Theatre at the cinema: does it work?
As the massively sold out production of Kenneth Branagh's 'Macbeth' hits cinemas, we assess the merits of stage shows on the big screen
Tue Jul 16 2013
Last week, I saw Helen Mirren’s Olivier-winning performance as the Queen in Peter Morgan’s hit West End play ‘The Audience’. This was good going, as the show’s run finished ages ago. I saw it at the cinema, as part of NT Live, the National Theatre’s series of live and recorded theatre screenings, which began in 2009.
‘It started as an experiment,’ says David Sabel, head of NT Live. ‘Theatre had been screened before, but cameras were hidden so as not to disturb the theatre audience. We decided to prioritise everyone in cinemas.’ Four years later and NT Live has reached one million viewers worldwide.
The programme is soon to broadcast some of the hottest tickets of year. Missed the NT’s Benedict Cumberbatch-starring ‘Frankenstein’ in 2011? It’ll be on screen in the autumn. Can’t get to Tom Hiddleston in ‘Coriolanus’ at the Donmar Warehouse? It’s being shown live on January 30. And Londoners will also get the chance to catch the Manchester International Festival’s Kenneth Branagh-starring ‘Macbeth’. Staged in a tiny deconsecrated Mancunian church to just 280 people, its the sort of exclusive show few of us would ever get to see otherwise. According to reports, it’s so intimate the front rows get spattered in mud.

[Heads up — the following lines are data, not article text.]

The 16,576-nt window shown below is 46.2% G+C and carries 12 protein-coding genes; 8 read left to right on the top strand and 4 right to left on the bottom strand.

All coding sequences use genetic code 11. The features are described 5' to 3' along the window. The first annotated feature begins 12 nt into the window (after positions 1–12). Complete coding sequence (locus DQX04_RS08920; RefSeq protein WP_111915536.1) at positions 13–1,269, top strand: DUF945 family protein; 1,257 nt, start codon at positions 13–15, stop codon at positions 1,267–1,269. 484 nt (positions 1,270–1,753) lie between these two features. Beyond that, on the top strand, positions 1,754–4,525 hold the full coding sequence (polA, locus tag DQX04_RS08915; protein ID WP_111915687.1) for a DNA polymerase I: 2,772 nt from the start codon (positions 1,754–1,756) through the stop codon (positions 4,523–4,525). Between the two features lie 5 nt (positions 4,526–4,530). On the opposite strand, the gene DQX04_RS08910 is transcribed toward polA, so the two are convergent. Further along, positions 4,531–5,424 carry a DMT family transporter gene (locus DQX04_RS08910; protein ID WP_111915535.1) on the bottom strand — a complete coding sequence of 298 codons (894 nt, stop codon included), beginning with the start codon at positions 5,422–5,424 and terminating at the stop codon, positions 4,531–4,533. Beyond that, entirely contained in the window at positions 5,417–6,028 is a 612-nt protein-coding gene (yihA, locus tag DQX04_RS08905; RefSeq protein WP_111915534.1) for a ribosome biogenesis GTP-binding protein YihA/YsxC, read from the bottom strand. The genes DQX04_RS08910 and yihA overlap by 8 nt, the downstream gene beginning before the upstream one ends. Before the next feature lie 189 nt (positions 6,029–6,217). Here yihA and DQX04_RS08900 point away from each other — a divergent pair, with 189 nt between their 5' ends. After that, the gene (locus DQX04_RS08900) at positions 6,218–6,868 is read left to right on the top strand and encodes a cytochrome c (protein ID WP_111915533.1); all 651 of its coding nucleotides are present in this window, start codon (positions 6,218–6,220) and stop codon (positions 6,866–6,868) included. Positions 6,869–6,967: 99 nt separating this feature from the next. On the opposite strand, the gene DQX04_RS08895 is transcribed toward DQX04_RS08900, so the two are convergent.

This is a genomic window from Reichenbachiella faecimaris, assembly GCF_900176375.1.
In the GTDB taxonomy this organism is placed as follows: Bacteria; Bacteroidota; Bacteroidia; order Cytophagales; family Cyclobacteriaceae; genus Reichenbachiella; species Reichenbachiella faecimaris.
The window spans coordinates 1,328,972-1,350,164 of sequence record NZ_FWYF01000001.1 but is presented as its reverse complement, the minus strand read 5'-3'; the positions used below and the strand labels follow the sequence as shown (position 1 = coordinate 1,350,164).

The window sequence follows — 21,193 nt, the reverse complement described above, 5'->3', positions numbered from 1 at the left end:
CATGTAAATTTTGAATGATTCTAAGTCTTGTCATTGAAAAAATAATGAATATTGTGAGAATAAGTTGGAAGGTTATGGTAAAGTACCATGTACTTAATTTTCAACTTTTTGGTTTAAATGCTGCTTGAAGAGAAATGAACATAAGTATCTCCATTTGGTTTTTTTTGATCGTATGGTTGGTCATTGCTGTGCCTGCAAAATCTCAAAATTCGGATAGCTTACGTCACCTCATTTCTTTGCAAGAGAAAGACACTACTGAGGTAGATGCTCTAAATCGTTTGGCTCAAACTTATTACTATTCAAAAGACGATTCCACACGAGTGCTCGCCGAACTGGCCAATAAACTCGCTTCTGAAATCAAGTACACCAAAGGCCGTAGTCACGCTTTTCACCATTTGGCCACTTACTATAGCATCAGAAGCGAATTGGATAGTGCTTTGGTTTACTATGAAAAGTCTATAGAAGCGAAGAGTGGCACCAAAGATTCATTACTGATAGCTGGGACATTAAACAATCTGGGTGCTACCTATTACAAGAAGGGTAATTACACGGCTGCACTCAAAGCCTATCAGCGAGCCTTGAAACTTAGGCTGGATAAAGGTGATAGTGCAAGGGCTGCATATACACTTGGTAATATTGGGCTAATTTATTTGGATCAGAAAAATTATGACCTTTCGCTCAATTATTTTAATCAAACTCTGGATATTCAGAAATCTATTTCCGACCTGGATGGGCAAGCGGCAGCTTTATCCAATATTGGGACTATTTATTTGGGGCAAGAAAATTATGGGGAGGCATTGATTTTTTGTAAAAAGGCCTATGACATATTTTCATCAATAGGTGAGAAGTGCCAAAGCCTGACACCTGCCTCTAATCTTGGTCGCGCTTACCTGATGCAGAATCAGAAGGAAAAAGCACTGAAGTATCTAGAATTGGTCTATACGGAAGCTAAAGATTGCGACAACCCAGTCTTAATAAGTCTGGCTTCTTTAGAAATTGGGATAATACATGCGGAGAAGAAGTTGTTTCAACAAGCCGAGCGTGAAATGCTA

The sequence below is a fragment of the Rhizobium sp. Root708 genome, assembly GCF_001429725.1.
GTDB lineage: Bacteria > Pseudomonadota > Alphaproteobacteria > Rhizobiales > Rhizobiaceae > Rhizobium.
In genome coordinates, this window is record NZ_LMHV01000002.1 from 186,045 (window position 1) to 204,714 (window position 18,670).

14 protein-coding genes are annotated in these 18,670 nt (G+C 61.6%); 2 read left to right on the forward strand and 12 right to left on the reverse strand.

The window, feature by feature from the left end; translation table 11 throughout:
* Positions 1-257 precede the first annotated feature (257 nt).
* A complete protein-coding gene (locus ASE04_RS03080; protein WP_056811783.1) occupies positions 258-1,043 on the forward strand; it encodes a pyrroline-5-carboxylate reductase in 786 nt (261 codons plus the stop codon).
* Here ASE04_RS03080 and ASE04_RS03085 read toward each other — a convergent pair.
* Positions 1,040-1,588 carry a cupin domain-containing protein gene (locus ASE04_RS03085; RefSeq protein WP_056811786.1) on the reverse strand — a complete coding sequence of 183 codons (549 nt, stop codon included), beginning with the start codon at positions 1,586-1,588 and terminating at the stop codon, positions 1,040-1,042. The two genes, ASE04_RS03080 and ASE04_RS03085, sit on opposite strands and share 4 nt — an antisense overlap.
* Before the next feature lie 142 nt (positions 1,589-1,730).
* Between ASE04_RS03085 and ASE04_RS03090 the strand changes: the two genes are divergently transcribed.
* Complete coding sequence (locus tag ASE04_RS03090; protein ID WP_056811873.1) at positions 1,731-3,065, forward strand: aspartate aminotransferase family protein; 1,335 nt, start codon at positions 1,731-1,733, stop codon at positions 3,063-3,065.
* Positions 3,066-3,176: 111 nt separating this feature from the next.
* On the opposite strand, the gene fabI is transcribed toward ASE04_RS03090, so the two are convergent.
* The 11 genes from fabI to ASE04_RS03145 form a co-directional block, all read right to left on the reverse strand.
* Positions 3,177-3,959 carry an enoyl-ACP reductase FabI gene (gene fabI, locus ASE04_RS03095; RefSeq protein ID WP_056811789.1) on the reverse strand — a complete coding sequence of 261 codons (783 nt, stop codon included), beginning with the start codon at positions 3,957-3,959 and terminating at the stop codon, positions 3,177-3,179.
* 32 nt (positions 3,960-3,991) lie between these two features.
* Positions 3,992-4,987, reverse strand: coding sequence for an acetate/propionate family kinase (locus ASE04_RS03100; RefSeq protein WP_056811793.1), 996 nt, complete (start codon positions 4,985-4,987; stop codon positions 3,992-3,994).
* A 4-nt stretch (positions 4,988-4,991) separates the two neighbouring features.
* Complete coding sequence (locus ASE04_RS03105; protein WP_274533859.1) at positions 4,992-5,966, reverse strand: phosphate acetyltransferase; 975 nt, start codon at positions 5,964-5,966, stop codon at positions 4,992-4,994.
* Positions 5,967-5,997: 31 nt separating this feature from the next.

Could theatre on screen ever replicate this intensity? After watching Mirren’s Queenie, I’d say: in many ways yes. You’re experiencing the show as it happens, with the same actors, production and costumes.
It also adds something. Gone are restricted-view seats and squinting to focus on faces: I could see Her Majesty’s every pout. And at only £15.50, it was a lot cheaper than most West End shows.
That said, they aren’t the best seats in the house. I was often frustrated by the position of the cameras, which determined what I focused on. Mirren’s tightly choreographed onstage costume changes – where she transitions from ages 25 to 85 – provoked gasps of awe from the theatre audience but we just couldn’t see them.
‘There is something unique about being there in the flesh,’ Sabel concedes, ‘but audiences seem to love the fact that thousands of people are all watching together.’
If I’m honest, mine are minor gripes. I still felt as though I had watched the original production, even if it was at a reduced intensity. Would I have preferred to miss out? Certainly not.
Which is why I’ll be going to the screening of ‘Macbeth’. I may not get to be sprayed by Branagh’s spittle; but that, perhaps, is a blessing.
NT Live screenings of 'Macbeth' take place across London on Jul 20. For tickets and information, visit www.ntlive.com